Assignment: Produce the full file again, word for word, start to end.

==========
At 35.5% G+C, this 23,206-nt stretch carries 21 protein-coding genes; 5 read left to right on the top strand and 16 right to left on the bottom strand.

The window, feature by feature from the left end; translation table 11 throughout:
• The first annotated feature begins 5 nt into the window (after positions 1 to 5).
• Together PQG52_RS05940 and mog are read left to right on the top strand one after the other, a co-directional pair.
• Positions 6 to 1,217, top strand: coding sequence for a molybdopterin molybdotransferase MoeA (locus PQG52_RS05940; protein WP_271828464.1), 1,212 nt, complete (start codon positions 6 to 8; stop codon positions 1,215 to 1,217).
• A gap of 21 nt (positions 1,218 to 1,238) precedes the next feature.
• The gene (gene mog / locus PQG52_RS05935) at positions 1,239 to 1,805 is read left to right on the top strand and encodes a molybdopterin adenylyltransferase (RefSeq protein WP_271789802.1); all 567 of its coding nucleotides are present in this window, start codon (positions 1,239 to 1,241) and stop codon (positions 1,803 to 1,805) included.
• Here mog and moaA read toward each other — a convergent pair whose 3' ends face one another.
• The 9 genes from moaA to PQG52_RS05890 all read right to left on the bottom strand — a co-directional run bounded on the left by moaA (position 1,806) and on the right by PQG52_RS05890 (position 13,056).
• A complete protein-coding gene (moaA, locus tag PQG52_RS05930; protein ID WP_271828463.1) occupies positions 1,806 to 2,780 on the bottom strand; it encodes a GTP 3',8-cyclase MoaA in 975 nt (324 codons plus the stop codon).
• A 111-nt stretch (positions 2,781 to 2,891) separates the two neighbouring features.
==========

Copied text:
At 35.5% G+C, this 23,206-nt stretch carries 21 protein-coding genes; 5 read left to right on the top strand and 16 right to left on the bottom strand.

The window, feature by feature from the left end; translation table 11 throughout:
• The first annotated feature begins 5 nt into the window (after positions 1 to 5).
• Together PQG52_RS05940 and mog are read left to right on the top strand one after the other, a co-directional pair.
• Positions 6 to 1,217, top strand: coding sequence for a molybdopterin molybdotransferase MoeA (locus PQG52_RS05940; protein WP_271828464.1), 1,212 nt, complete (start codon positions 6 to 8; stop codon positions 1,215 to 1,217).
• A gap of 21 nt (positions 1,218 to 1,238) precedes the next feature.
• The gene (gene mog / locus PQG52_RS05935) at positions 1,239 to 1,805 is read left to right on the top strand and encodes a molybdopterin adenylyltransferase (RefSeq protein WP_271789802.1); all 567 of its coding nucleotides are present in this window, start codon (positions 1,239 to 1,241) and stop codon (positions 1,803 to 1,805) included.
• Here mog and moaA read toward each other — a convergent pair whose 3' ends face one another.
• The 9 genes from moaA to PQG52_RS05890 all read right to left on the bottom strand — a co-directional run bounded on the left by moaA (position 1,806) and on the right by PQG52_RS05890 (position 13,056).
• A complete protein-coding gene (moaA, locus tag PQG52_RS05930; protein ID WP_271828463.1) occupies positions 1,806 to 2,780 on the bottom strand; it encodes a GTP 3',8-cyclase MoaA in 975 nt (324 codons plus the stop codon).
• A 111-nt stretch (positions 2,781 to 2,891) separates the two neighbouring features.